Process servers claim they were able to reach and serve the former basketball star during an NBA game at the home arena for the Miami Heat, formerly known as FTX Arena.
Ex-basketball star Shaquille O’Neal has had yet another run in with process servers, who have been trying for months to hand him a class-action lawsuit over his alleged promotion of FTX.
This time however, a new lawsuit has been added to the mix, one which also alleges he founded and promoted a Solana-based Astrals nonfungible token (NFT) project, which it claims amounts to “unregistered securities.”
On May 23, process servers were reportedly able to reach O’Neal at the ex-FTX Arena — now renamed to the Kaseya Center — during a basketball game he was commentating on, according to The Wall Street Journal.
Adam Moskowitz, a lawyer representing both lawsuits, said O’Neal was served both the FTX class suit along with a new separate class suit filed against him regarding his alleged promotion of the NFT project “Astrals.”
Previously, O’Neal claimed in court that process servers for the FTX suit “tossed” the papers in front of his moving car and he left them on the road. His lawyers argued such service of the suit was “inadequate.”
According to federal rules, a lawsuit is only deemed served through “following state law for serving a summons.” The suit previously served to O’Neal was in the state of Georgia and wasn’t “made by an authorized person,” his lawyers argued.
For the recent suit service, Moskowitz claimed the process server purchased tickets to a May 23 basketball game at the area where O’Neal was commentating from a platform.
While O’Neal was on the platform the server was reportedly able to deliver the complaint. Moskowitz claimed O’Neal later had the server ejected from the arena.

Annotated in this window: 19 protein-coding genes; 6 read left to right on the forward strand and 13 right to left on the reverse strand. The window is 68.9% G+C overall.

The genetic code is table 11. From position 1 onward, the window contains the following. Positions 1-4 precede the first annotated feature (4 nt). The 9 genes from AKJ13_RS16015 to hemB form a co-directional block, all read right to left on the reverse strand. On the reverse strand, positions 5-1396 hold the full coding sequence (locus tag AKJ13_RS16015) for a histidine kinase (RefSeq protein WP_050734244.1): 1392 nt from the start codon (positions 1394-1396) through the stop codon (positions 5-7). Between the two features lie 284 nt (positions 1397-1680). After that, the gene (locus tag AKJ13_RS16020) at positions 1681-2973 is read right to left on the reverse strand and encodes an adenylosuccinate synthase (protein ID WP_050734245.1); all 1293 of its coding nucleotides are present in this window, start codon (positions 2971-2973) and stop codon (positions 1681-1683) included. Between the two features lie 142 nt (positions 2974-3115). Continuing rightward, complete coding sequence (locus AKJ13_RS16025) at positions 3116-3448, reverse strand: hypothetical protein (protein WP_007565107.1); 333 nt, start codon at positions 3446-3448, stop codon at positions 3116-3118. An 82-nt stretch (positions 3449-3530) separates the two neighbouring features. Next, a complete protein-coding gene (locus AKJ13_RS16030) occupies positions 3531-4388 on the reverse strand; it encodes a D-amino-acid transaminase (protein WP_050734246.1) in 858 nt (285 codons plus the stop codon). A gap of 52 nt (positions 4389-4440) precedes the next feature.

The FTX class suit focuses on celebrities alleged to have endorsed the now-bankrupt exchange. O’Neal is named alongside basketball player Steph Curry, retired NFL player Tom Brady, comedian Larry David and FTX founder Sam Bankman-Fried.
O’Neal and Curry were seemingly able to joke about the class suit on TV. Before the game, Curry was presented with an award and O’Neal spoke to the basketball star.
“Thanks for getting me in trouble,” O’Neal jokingly said to a laughing Curry. “Don’t say nothing, be quiet,” he added before a co-host quickly moved in to change the subject.
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Meanwhile, the second class action lawsuit served to O’Neal, which was filed on May 23, surrounds his alleged founding and promotion of the Solana-based Astrals NFT project which the complaint claims is an “offer and sale of unregistered securities.”
The suit claims the NFTs were an “investment contract” under the Howey Test with the lawyers claiming those who purchased were “in a common enterprise” and had an “expectation of profit.”
O’Neal was the only defendant named on the complaint, the plaintiifs allege they “invested” in Astrals and “suffered investment losses” due to O’Neal’s “conduct.”
The suit also questioned “whether he is still involved in the Astrals Project at all” claiming O’Neal hasn’t posted in the project’s Discord since Janurary.
The plaintiffs are seeking various damages and monetary relief related to their claimed losses from buying the NFTs.